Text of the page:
Speech isn’t free, but it can cost less

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In our current peri-COVID world, we all now have far more experience than we could ever have imagined in remote working.

Our homes are now our offices; dress codes have become more relaxed; we can work somewhat more flexible hours to accommodate our personal lives.

This has all come at a cost, of course. The biggest, in my opinion, is the need for higher bandwidth and more reliable Internet connections to our homes. In many cases, Internet Service Providers (ISPs) have been hard-pressed to provide new pipes, and “last mile” service installations have lagged.

The Internet core network has similarly been stressed–in analysis done comparing pre- and peri-COVID data in several cities around the world, backbone data usage has gone up by as much as 40% year-to-year.

Much of this “need for speed” has been driven by widespread use of teleconferencing software. Zoom, Microsoft Teams, Skype, Chime and others are in constant use around the world. Even with clever bandwidth-saving measures, the massively increased use of teleconferencing has created what will probably remain with us post-COVID.

One of the contributors to the need for higher bandwidth in teleconferencing is the requirement to transmit timely and clear representations of speech in a digital format. Generally, audio is highly resistant to most compression technologies–it’s too full of unpredictable data patterns and, with noise added in, becomes even more of a problem.

A number of coder/decoder algorithms have been invented for the problem of transforming speech, in particular, to a digital form. Some are very clever, making use of models of speech generation to build compression models that are reasonably efficient of time and bandwidth. The models are made much more complex by the need to model a wide range of languages–many of which have substantial differences in their phonemes. Add in accents, speaking rate, and other variables and the models become extremely complex.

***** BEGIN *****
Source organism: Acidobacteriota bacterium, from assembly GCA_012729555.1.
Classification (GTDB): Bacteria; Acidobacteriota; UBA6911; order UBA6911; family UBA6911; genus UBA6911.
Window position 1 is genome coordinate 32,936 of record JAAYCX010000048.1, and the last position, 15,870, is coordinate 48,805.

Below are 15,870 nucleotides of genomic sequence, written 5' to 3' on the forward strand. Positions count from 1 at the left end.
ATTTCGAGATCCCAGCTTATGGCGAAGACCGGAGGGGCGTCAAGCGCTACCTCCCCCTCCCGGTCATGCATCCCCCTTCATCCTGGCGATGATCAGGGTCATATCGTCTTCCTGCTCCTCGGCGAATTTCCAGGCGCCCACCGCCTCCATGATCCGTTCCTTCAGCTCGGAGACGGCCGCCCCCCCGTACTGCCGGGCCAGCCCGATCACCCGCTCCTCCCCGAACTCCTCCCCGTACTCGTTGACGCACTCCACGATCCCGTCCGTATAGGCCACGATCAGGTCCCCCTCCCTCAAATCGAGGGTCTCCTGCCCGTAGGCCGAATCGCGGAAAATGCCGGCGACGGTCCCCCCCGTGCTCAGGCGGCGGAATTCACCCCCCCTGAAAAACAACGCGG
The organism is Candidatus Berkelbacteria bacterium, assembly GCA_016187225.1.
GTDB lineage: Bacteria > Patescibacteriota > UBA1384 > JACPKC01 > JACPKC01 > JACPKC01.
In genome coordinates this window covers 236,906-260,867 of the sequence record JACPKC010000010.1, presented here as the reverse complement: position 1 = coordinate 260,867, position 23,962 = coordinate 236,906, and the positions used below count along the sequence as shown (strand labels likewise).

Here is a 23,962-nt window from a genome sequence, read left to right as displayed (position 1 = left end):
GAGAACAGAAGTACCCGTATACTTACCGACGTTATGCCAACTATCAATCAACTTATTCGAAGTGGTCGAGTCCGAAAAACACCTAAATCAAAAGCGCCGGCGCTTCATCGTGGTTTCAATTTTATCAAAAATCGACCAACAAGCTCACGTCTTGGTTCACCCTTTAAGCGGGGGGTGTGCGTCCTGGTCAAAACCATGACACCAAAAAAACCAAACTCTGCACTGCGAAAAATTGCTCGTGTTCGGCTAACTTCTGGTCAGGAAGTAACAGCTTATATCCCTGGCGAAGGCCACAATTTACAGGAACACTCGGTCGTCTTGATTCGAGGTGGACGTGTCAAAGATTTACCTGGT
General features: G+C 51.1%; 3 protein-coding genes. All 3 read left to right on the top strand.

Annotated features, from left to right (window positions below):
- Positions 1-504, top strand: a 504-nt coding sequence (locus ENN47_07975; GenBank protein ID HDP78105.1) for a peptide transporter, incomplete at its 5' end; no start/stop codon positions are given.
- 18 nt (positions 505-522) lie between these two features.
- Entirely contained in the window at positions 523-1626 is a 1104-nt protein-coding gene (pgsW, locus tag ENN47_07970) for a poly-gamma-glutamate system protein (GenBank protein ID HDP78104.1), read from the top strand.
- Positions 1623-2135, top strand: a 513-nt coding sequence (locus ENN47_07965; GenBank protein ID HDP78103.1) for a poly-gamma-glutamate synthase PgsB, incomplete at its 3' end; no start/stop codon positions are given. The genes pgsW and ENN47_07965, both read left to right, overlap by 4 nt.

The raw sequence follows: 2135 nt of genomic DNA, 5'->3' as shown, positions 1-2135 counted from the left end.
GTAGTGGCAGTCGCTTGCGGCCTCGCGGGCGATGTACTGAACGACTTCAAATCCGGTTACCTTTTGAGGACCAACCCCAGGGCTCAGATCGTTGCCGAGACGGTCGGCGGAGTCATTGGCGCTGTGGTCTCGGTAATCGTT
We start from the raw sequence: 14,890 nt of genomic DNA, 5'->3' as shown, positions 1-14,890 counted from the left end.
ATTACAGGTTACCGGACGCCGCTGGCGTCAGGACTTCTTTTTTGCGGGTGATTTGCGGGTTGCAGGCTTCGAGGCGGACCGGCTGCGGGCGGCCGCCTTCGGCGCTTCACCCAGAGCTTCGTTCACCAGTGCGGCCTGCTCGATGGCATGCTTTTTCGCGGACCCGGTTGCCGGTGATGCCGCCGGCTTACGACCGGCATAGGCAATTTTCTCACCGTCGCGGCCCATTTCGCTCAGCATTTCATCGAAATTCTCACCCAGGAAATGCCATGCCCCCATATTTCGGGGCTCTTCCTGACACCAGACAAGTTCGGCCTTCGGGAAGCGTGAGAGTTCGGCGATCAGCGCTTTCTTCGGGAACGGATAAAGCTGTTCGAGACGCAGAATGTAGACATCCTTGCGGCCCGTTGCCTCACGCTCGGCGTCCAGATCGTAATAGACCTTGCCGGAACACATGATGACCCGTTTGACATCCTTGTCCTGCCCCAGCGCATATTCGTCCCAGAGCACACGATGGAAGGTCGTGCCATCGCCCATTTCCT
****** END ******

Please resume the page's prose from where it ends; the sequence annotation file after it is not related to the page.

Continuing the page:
With the long history of language coder/decoder research, it would be easy to believe that there would be nothing new under the sun.

And that would be wrong.

Google has announced a new speech coding algorithm that appears to use much less bandwidth than existing algorithms, while preserving speech clarity and “normalness” better.

The new algorithm, named “Lyra”, is based on research done on new models for speech coding, generative models.

These shortcomings have led to the development of a new generation of high-quality audio generative models that have revolutionized the field by being able to not only differentiate between signals, but also generate completely new ones.

One of the major issues with using these generative models is their computational complexity. Google has offered a solution to that problem and the solution appears to offer better performance, at lower bandwidth, and with better apparent normalness to the sound quality.

Lyra is currently designed to operate at 3kbps and listening tests show that Lyra outperforms any other codec at that bitrate and is compared favorably to Opus at 8kbps, thus achieving more than a 60% reduction in bandwidth. Lyra can be used wherever the bandwidth conditions are insufficient for higher-bitrates and existing low-bitrate codecs do not provide adequate quality.

The Google webpage announcing this news has examples of their algorithm in action compared to existing, widely used algorithms. The results are quite impressive.

What impacts will this have on teleconferencing? Google predicts that it will make teleconference possible over lower bandwidth connections, and provide an algorithm that can be incorporated into existing and new applications.

Google plans to continue work in this area, most importantly to provide implementations that can be accelerated through GPUs and TPUs.

Be sure to listen for more exciting developments in speech coding, no matter what algorithm you use….

Richard Fall

About

I am currently the National Solution Architect, Digital Platforms and IoT for Sogeti, working from the Des Moines, Iowa office. My interests lie in the areas of micro-services, SaaS, and IoT systems.

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